Getting Back Into A Routine: How to Say No (And Be Heard!)

Four simple tips to help you keep control of your family this year

 
It's time again for early nights and pressed-for-time mornings. Catching buses, making it to after school activites and homework deadlines. No matter if your kid is in pre-school or junior high, a back-to-school routine is crucial. Make the transition as stress-free as possible for you and your fam - set firm boundaries. Here's a no-nonsense way you can say no and let your kid know you mean it. 
 
Set clear expectations
 
If you don't have "family rules" write them out or make sure everyone knows them now. When your kids are clear on what's expected of them, it eliminates much of the need to say no in the first place. What are some expectations you might want to set this September? Everyone is expected to get ready for bed at a certain time, no screens after 8 PM, toys are picked up before bed, etc. What expectations do you want to aim for? 
 
Keep consequences consistent
 
When you're consistent with your response to broken expectations (loss of certain priveledges, etc.) your kids get trained to know that the expections you've set in place are the real deal. Otherwise, for your kid, it's like pulling on a slot machine handle—sometimes there's a payoff, or, there's never any cost to pulling, so why not just keep trying it? Spare yourself the chaos. Keep your responses consistent. Remember, it's your job is to set the limit, not to control how your child reacts to it. Just focus on what you can control—your own reaction.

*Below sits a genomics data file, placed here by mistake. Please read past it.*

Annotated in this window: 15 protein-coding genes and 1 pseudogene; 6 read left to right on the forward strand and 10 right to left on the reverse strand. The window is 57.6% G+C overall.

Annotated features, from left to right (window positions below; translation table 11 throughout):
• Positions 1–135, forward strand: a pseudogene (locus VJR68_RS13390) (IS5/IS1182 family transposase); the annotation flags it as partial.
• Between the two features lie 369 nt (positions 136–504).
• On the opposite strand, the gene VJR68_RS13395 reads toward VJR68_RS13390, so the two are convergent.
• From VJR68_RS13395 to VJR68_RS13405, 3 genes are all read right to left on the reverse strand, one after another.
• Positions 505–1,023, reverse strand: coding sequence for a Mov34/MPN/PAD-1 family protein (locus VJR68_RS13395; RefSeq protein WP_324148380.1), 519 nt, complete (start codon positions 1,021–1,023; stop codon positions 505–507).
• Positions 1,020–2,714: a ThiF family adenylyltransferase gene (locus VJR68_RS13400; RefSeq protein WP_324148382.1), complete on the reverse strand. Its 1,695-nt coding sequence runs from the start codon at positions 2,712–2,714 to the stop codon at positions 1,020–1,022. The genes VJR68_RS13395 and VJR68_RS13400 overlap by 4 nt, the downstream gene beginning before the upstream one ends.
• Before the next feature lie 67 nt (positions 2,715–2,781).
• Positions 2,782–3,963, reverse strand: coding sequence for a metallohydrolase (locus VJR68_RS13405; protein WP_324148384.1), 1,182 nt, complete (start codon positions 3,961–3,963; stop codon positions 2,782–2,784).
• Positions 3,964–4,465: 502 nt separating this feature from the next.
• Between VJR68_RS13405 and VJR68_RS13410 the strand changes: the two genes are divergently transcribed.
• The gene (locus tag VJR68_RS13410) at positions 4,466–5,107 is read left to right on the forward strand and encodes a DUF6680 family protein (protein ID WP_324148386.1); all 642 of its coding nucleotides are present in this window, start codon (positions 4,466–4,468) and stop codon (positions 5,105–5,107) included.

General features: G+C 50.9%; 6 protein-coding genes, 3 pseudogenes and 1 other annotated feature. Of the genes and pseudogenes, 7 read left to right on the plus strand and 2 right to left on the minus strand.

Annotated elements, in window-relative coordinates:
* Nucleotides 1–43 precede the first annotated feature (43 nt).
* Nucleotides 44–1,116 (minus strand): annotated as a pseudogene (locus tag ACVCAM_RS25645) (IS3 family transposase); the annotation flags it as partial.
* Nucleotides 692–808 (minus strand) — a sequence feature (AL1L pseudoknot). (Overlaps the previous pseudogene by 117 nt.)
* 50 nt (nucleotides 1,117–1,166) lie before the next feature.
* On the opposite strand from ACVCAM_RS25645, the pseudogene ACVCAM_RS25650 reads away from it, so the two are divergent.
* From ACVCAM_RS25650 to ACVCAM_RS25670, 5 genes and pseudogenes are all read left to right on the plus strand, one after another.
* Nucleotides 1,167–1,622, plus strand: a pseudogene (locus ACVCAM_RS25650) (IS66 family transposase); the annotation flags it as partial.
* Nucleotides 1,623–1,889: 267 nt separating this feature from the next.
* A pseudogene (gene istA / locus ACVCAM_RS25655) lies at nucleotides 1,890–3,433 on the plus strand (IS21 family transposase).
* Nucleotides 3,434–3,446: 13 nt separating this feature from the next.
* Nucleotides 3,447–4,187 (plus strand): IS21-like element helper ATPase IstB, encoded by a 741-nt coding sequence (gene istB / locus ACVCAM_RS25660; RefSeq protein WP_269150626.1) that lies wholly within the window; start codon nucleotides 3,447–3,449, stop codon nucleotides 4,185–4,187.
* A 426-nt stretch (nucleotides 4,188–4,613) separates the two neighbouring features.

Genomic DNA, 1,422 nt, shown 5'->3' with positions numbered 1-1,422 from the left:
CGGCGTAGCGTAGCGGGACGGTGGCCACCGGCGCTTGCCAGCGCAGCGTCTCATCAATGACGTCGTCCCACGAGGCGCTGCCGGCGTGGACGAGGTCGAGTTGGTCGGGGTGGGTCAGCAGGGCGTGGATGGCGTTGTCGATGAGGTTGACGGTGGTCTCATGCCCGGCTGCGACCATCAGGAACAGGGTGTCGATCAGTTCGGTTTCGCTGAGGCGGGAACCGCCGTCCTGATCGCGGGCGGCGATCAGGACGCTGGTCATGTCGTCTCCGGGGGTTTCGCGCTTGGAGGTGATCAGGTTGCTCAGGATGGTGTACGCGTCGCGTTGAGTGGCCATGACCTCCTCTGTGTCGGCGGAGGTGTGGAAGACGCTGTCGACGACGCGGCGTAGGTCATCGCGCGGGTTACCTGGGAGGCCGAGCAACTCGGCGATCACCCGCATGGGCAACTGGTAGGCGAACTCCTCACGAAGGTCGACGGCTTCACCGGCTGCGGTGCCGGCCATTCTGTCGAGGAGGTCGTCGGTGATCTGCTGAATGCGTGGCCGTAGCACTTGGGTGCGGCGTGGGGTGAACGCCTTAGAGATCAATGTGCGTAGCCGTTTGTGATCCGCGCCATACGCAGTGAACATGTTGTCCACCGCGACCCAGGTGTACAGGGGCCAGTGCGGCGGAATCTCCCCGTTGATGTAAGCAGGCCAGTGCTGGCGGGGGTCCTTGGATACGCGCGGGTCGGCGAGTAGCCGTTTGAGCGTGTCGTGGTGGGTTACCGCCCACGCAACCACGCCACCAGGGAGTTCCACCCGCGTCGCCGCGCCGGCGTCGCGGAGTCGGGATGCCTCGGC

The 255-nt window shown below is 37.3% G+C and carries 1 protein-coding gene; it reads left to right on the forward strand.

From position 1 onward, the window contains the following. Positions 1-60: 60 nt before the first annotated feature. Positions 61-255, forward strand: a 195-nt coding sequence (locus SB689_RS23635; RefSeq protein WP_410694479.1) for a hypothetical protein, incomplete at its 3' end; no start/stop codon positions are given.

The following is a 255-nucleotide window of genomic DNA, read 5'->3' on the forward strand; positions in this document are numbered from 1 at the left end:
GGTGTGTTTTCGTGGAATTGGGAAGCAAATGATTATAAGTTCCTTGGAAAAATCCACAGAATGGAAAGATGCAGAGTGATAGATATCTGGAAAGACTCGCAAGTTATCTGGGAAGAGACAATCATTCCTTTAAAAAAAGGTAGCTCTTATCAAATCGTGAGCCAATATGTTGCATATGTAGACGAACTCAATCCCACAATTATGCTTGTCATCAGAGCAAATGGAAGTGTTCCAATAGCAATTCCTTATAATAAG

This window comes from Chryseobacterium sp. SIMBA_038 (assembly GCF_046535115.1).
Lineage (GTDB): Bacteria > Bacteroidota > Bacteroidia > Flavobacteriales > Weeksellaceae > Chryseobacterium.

Keep a bigger-picture perspective
 
Saying no and holding your kid accountable to your expectations and keeping your responses consistent can be incredibly tough. Consistently ask yourself, before you answer a request or respond to a broken rule, “How do I want my kid to be as they grow older? What do I want them to learn from this?” Talk yourself through it if a tantrum erupts. Know that this is totally normal and it'll be okay once things calm down. Support yourself in your thoughts. If you let yourself entertain the negative thoughts about how difficult this is or that you can't handle this, it'll be much harder for everyone. 
 
Remember: an ounce of prevention is worth a pound of cure
 
In the hustle of daily life, it can be easy to get caught up in moving kids along from place to place, task to task. Before you know it, you've spent an entire day, week or couple weeks doing damage control, and not really "living" as a family. Ask yourself, how many minutes per day do your kids get your undivided attention and affection? Do you show your kids they are heard and truly cared about? When you make this a priority, you'll defuse arguments and make meltdowns much fewer. To be sure—a little prevention goes a long way. 
 

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